And it is an unhappy fact, that it is this, the most painful part (as I have said) of his commission, which requires his most frequent, and most zealous exertion ; and that the circumstances of his hearers generally render it necessary, that he should be almost studiously cautious in his mode of exhibiting that very doctrine, which, if they were duly qualified to receive it, it would be his greatest joy to publish. I would not be needlessly severe; but I put it to your candid consideration, whether the greater

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part of men are in such a state of mind, as to want for their comfort any lively and forcible representation of the mercy of God? Has the sense of their unworthiness and sin, reduced them to that humble, fearful, and anxious frame, which calls for powerful arguments of consolation and encouragement ? are their “souls so athirst after God," that nothing will satisfy them, but to be conducted to the “ fountain of living waters?” Have their 66 sins taken such hold upon them,” that “their heart hath failed them," and they dare not so much as lift their eyes unto heaven,” but require to have their drooping spirits supported by the assurance, that “ though their sins be as scarlet, they shall be as white as snow, though they be red like crimson, they shall be as wool? Is this, I ask, the state of mind most prevalent among those whom the minister has to address? Is the general character of his audience such, that his discourses ought for the most part to be so framed as to meet the case of the trembling penitent? Is it required that he should propose it as the principle object of his endeavours, “to revive the spirit of the humble, and to revive the heart of the contrite ones?”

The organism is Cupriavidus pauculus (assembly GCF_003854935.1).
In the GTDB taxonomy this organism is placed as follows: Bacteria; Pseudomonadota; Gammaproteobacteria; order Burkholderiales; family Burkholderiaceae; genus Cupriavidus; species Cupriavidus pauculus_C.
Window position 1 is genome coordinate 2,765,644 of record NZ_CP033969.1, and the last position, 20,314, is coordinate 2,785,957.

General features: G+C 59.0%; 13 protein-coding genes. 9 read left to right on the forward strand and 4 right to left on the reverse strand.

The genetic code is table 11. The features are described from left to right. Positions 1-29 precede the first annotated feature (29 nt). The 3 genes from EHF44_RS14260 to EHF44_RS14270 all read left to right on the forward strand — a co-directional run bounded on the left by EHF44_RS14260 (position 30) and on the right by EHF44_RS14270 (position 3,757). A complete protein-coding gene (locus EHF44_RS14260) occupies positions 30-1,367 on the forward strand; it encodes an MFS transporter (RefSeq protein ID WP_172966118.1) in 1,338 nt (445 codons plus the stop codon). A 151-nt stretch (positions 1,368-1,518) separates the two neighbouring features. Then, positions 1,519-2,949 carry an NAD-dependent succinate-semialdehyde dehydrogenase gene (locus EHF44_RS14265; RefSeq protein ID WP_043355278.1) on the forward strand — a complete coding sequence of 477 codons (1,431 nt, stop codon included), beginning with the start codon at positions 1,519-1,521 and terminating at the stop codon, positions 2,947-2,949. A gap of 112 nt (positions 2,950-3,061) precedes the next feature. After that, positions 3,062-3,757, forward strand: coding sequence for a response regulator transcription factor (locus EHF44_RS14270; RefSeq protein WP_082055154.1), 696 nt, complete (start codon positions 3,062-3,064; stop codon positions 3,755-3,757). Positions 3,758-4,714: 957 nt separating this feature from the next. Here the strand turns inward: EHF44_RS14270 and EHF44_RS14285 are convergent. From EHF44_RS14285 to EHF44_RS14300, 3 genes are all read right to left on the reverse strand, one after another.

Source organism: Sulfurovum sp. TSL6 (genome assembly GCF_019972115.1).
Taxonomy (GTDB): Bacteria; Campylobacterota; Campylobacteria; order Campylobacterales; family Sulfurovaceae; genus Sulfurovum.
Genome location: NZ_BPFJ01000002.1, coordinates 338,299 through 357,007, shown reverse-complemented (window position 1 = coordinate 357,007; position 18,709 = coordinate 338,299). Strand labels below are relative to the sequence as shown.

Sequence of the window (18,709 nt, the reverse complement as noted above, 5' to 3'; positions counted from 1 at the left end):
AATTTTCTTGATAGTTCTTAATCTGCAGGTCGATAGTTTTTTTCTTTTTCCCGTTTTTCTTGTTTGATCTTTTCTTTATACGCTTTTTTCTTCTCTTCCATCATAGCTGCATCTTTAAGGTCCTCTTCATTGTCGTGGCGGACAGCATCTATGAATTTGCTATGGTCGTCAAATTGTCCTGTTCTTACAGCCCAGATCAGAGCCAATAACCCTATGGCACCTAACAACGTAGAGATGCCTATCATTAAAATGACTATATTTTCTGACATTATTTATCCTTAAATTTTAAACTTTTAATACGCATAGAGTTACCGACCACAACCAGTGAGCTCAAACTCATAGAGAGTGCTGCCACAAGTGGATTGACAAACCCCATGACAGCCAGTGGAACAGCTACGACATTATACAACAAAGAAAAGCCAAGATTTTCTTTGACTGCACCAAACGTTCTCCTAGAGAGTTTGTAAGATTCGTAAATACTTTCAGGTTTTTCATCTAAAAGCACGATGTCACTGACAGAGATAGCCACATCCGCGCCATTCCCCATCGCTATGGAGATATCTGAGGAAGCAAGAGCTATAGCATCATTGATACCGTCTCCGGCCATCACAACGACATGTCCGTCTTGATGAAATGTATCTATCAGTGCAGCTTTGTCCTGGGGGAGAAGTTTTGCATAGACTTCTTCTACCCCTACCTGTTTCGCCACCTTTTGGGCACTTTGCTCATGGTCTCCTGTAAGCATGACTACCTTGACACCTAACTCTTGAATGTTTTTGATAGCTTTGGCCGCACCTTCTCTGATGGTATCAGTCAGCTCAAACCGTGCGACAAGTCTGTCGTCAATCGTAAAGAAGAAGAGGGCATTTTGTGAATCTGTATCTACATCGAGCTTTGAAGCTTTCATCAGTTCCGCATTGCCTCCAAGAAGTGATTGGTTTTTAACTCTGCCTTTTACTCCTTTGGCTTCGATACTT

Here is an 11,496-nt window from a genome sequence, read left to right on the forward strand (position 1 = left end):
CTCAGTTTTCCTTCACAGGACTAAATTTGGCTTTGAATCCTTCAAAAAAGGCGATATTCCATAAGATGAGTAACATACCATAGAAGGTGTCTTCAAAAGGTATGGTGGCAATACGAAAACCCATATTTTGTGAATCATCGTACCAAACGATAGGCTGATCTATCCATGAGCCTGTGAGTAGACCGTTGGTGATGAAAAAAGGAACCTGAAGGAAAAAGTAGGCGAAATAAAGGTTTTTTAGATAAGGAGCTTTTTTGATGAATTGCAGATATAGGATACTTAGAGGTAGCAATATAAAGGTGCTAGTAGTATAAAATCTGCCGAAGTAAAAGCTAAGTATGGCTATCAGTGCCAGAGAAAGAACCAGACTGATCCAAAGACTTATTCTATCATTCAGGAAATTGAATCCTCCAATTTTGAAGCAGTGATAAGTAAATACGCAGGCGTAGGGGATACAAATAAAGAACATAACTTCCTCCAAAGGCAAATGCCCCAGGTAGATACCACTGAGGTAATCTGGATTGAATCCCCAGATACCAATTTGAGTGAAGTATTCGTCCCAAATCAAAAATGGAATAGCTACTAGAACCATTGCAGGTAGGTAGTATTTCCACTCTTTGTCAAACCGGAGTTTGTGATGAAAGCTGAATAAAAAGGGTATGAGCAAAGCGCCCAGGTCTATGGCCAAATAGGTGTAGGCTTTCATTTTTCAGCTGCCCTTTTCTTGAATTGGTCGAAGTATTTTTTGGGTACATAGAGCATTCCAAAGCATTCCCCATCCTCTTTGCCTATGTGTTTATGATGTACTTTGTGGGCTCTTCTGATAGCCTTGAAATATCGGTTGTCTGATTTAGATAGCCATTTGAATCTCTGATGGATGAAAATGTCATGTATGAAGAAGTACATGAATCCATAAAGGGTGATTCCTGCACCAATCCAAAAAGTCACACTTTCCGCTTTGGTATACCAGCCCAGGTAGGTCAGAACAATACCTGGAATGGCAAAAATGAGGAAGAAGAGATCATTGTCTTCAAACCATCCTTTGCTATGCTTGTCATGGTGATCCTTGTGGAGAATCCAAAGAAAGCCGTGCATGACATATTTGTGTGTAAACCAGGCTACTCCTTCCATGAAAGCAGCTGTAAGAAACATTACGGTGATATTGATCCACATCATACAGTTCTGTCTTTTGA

I fear that if, in our preaching, we take chiefly into consideration the circumstances of the majority of those who hear us, and consult principally (as we ought) their instruction and advantage, we shall more usually adopt a line of argument suited to quite an opposite class. I fear it will appear to be more incumbent upon us, that we use our efforts to awaken and alarm, than to soothe and console ; more necessary, that we should tell them of their danger, than of their safety; of an offended God, than of a loving Father ; of a severe Judge, than of a merciful Redeemer ; of a “grieved ” Spirit, who may be provoked to desert them, than of a willing Comforter, who will always abide with, and sustain them ; of the condemnation due to sin, than of the forgiveness purchased for it; of the awfulness of death, rather than of the consolation with which it may be supported; of the terrors of the Day of Judgment, rather than of the triumphs, and the crown of glory to be then enjoyed.

For it is a comparatively rare case to meet with an humble and dejected penitent, who needs the comforts of the Gospel. It is rare in the days of youth and of health; and it is

rare, (I speak from experience,) even on the death bed of those, who may have spent a long life unaffected by any serious thoughts about religion. The more ordinary state of mind is that of carelessness, security, confidence, presump